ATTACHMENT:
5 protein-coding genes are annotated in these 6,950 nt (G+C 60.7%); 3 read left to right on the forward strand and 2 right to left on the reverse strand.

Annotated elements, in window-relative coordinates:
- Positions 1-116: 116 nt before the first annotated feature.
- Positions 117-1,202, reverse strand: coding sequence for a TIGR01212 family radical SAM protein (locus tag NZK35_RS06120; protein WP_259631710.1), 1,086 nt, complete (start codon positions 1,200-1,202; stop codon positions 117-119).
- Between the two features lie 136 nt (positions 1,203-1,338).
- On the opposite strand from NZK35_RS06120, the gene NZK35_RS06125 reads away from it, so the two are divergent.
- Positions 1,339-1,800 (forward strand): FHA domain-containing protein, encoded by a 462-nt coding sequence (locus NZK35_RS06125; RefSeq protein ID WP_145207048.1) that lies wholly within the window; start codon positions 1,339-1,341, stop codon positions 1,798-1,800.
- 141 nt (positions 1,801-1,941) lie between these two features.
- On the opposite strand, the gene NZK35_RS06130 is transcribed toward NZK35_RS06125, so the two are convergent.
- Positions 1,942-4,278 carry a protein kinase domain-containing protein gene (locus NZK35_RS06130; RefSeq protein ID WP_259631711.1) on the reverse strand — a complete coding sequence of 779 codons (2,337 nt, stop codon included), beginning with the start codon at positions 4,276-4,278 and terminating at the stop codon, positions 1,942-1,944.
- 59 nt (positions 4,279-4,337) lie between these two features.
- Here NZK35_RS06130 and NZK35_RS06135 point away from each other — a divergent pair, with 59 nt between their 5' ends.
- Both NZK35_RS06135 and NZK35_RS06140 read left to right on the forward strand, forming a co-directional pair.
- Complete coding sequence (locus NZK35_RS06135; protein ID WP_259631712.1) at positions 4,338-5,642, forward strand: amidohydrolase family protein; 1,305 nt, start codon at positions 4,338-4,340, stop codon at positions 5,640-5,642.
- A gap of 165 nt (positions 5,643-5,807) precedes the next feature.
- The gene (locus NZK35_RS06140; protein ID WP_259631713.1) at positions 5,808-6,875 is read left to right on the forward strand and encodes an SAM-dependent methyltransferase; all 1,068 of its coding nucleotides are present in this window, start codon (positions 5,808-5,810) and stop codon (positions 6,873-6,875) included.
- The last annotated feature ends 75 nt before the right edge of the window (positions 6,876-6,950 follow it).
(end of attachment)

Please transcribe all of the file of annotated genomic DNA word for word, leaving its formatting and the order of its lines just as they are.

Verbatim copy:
5 protein-coding genes are annotated in these 6,950 nt (G+C 60.7%); 3 read left to right on the forward strand and 2 right to left on the reverse strand.

Annotated elements, in window-relative coordinates:
- Positions 1-116: 116 nt before the first annotated feature.
- Positions 117-1,202, reverse strand: coding sequence for a TIGR01212 family radical SAM protein (locus tag NZK35_RS06120; protein WP_259631710.1), 1,086 nt, complete (start codon positions 1,200-1,202; stop codon positions 117-119).
- Between the two features lie 136 nt (positions 1,203-1,338).
- On the opposite strand from NZK35_RS06120, the gene NZK35_RS06125 reads away from it, so the two are divergent.
- Positions 1,339-1,800 (forward strand): FHA domain-containing protein, encoded by a 462-nt coding sequence (locus NZK35_RS06125; RefSeq protein ID WP_145207048.1) that lies wholly within the window; start codon positions 1,339-1,341, stop codon positions 1,798-1,800.
- 141 nt (positions 1,801-1,941) lie between these two features.
- On the opposite strand, the gene NZK35_RS06130 is transcribed toward NZK35_RS06125, so the two are convergent.
- Positions 1,942-4,278 carry a protein kinase domain-containing protein gene (locus NZK35_RS06130; RefSeq protein ID WP_259631711.1) on the reverse strand — a complete coding sequence of 779 codons (2,337 nt, stop codon included), beginning with the start codon at positions 4,276-4,278 and terminating at the stop codon, positions 1,942-1,944.
- 59 nt (positions 4,279-4,337) lie between these two features.
- Here NZK35_RS06130 and NZK35_RS06135 point away from each other — a divergent pair, with 59 nt between their 5' ends.
- Both NZK35_RS06135 and NZK35_RS06140 read left to right on the forward strand, forming a co-directional pair.
- Complete coding sequence (locus NZK35_RS06135; protein ID WP_259631712.1) at positions 4,338-5,642, forward strand: amidohydrolase family protein; 1,305 nt, start codon at positions 4,338-4,340, stop codon at positions 5,640-5,642.
- A gap of 165 nt (positions 5,643-5,807) precedes the next feature.
- The gene (locus NZK35_RS06140; protein ID WP_259631713.1) at positions 5,808-6,875 is read left to right on the forward strand and encodes an SAM-dependent methyltransferase; all 1,068 of its coding nucleotides are present in this window, start codon (positions 5,808-5,810) and stop codon (positions 6,873-6,875) included.
- The last annotated feature ends 75 nt before the right edge of the window (positions 6,876-6,950 follow it).